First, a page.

Yes, we should worry about fracking

Dr George Crisp writes: Re. “The case against fracking has not been made“. The continuing assertion by both industry representatives and governments that fracking is safe because there is no evidence (so far) of harm contradicts everything we know about public health. This absence of evidence is absolutely no cause for reassurance. We know that many of the chemicals used or produced are harmful, or untested, and we also know that there are clear pathways by which human exposure could occur. Therefore any uncertainty regarding that contamination or exposure increases, not diminishes concern. More worrying still, the regulators have no ambition to investigate or discover what exposure or adverse events are occurring or likely to occur. It is logical to conclude that this is because industry and or government is very sensitive to the potential findings.

How (not) to get a credit check

Peter Finnegan writes: Re. “Privacy con? Big Brother is now watching your credit card” (yesterday). You weren’t kidding when you said a credit check was difficult to get. Having a spotless record, but deciding to check that anyway, I applied online and gave them every detail they asked for: passport, Medicare, licence, how many beers I had last Saturday, etc, only to be told “we cannot verify your identity”.

Makes you wonder if this is their default position to deter the faint-hearted, or whether  their computer system is just a heap of crap.

Weatherill’s government plenty legitimate

Joe Boswell writes: Re. “Crikey says: Weatherill the premier they didn’t want” (yesterday). Your editorial claims “the people of South Australia — a large majority of whom voted Weatherill out — will feel cheated … Legitimacy will be Weatherill’s biggest challenge … ”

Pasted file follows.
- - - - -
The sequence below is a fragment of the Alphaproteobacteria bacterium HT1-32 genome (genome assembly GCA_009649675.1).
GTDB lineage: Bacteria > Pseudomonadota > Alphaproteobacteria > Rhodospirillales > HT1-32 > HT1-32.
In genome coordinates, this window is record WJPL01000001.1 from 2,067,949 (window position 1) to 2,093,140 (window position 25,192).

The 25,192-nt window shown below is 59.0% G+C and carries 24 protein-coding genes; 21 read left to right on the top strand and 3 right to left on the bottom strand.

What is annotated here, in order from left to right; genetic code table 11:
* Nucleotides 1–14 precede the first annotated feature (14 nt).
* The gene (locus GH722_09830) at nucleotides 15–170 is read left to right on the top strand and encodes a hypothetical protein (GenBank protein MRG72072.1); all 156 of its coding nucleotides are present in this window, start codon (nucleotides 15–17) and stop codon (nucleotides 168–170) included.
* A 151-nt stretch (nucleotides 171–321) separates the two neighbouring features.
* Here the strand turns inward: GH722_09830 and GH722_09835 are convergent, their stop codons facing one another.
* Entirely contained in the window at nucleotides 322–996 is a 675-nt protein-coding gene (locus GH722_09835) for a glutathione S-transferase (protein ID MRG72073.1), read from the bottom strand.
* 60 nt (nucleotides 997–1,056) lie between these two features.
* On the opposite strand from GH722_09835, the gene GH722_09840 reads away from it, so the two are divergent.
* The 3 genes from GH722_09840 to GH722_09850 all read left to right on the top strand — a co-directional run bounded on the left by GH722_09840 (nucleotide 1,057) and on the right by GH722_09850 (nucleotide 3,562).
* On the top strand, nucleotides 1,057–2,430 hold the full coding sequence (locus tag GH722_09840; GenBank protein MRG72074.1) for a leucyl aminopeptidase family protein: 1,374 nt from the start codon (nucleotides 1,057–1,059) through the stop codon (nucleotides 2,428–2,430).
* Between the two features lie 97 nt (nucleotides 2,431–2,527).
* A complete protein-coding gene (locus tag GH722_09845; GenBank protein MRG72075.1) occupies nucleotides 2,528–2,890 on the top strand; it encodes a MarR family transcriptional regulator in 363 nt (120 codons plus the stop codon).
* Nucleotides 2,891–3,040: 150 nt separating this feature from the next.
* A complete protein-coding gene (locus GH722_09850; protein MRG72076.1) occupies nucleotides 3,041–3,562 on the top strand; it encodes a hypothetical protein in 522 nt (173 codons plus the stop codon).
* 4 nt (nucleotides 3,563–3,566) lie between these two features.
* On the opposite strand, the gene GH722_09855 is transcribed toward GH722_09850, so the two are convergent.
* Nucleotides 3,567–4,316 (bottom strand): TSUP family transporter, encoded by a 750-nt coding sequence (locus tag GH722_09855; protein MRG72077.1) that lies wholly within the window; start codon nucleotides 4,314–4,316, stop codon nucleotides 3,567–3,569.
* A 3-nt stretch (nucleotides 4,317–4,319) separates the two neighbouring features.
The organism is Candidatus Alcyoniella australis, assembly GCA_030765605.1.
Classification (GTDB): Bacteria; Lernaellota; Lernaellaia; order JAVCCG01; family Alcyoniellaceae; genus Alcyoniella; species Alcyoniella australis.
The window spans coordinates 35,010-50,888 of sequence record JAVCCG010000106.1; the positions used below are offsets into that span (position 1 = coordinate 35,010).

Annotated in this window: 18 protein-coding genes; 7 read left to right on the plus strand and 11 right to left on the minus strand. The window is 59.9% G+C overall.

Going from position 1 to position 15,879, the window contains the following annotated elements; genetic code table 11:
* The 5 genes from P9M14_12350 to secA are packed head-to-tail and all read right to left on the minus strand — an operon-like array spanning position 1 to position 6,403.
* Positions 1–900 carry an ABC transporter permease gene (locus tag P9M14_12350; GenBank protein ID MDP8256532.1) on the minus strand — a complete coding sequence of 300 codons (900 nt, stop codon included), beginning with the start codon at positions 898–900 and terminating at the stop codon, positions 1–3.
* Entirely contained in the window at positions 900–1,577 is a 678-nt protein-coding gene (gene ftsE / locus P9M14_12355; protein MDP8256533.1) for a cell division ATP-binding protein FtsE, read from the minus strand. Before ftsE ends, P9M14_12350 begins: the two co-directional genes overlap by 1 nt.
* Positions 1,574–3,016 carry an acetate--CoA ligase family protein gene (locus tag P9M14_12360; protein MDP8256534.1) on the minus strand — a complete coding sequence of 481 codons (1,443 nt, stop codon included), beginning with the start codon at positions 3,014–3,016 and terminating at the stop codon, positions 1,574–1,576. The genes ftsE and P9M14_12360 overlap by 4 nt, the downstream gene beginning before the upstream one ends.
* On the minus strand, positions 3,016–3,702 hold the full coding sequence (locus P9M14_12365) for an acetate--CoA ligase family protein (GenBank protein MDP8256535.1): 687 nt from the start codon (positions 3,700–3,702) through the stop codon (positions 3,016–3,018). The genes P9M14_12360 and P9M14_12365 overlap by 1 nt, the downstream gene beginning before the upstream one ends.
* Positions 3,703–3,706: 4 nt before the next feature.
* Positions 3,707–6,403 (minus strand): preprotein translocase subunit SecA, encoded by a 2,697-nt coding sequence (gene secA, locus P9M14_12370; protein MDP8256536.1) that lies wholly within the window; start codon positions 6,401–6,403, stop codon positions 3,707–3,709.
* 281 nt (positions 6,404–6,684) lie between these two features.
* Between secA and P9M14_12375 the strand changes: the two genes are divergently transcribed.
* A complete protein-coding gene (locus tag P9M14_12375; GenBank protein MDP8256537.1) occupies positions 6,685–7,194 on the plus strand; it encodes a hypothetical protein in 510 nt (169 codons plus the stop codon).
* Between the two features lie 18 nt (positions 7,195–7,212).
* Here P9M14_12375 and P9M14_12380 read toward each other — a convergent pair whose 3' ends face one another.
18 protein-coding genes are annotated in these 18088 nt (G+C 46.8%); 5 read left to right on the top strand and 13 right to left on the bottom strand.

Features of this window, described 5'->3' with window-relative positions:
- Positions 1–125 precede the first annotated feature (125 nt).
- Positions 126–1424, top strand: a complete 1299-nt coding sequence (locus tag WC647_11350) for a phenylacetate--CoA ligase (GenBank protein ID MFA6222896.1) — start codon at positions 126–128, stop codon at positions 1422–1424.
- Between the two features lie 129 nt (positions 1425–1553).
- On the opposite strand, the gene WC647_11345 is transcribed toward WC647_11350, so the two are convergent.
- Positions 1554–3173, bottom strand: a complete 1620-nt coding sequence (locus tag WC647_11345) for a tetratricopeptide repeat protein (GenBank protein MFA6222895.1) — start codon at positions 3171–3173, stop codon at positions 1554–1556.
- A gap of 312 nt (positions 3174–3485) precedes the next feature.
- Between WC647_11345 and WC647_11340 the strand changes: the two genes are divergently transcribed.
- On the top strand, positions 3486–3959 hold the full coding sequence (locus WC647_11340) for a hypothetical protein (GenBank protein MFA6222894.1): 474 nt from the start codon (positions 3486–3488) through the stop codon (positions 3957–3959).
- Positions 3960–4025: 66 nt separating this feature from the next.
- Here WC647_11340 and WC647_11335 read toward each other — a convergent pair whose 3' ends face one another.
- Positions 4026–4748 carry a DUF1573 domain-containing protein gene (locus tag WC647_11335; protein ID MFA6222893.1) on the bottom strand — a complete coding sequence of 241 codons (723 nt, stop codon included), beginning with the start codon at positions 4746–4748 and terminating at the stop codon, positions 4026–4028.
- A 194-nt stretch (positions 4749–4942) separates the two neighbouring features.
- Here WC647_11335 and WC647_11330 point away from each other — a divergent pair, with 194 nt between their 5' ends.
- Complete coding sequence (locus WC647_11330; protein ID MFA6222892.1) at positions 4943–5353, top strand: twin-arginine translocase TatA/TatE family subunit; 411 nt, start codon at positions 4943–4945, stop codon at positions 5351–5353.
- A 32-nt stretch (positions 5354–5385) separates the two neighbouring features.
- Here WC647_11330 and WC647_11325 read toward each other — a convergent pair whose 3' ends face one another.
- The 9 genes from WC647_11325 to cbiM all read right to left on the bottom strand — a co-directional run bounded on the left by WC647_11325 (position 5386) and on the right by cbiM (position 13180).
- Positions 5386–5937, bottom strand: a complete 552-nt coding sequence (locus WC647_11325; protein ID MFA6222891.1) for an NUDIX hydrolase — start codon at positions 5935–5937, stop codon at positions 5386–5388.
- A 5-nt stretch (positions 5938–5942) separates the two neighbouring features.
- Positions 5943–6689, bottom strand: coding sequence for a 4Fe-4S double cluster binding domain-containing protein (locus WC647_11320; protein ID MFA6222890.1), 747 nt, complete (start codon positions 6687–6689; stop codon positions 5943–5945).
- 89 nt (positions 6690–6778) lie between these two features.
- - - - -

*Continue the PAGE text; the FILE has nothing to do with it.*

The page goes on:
That is doubtless true, because the South Australians will relentlessly be told as much by vested interests, including the Liberals and their media pals, until Labor loses power, but does Crikey have to join in? At this point in the count Labor has roughly 35% of the votes, and the Liberals about 45%. Neither has a majority of the total votes or any claim to represent directly a majority of South Australians. If that is a necessary test, there should be no government, but in fact it is a great big furphy. The essence of the matter is that the electoral system is not a proportional system. It is therefore absurd to demand a proportional result, and it is plainly wrong to say that a government with a majority in Parliament is illegitimate. By definition it is legitimate. Are the SA Liberals campaigning for a proportional system? If not, they have no legitimate complaint —  just a dishonest tactic.

Peter Fray

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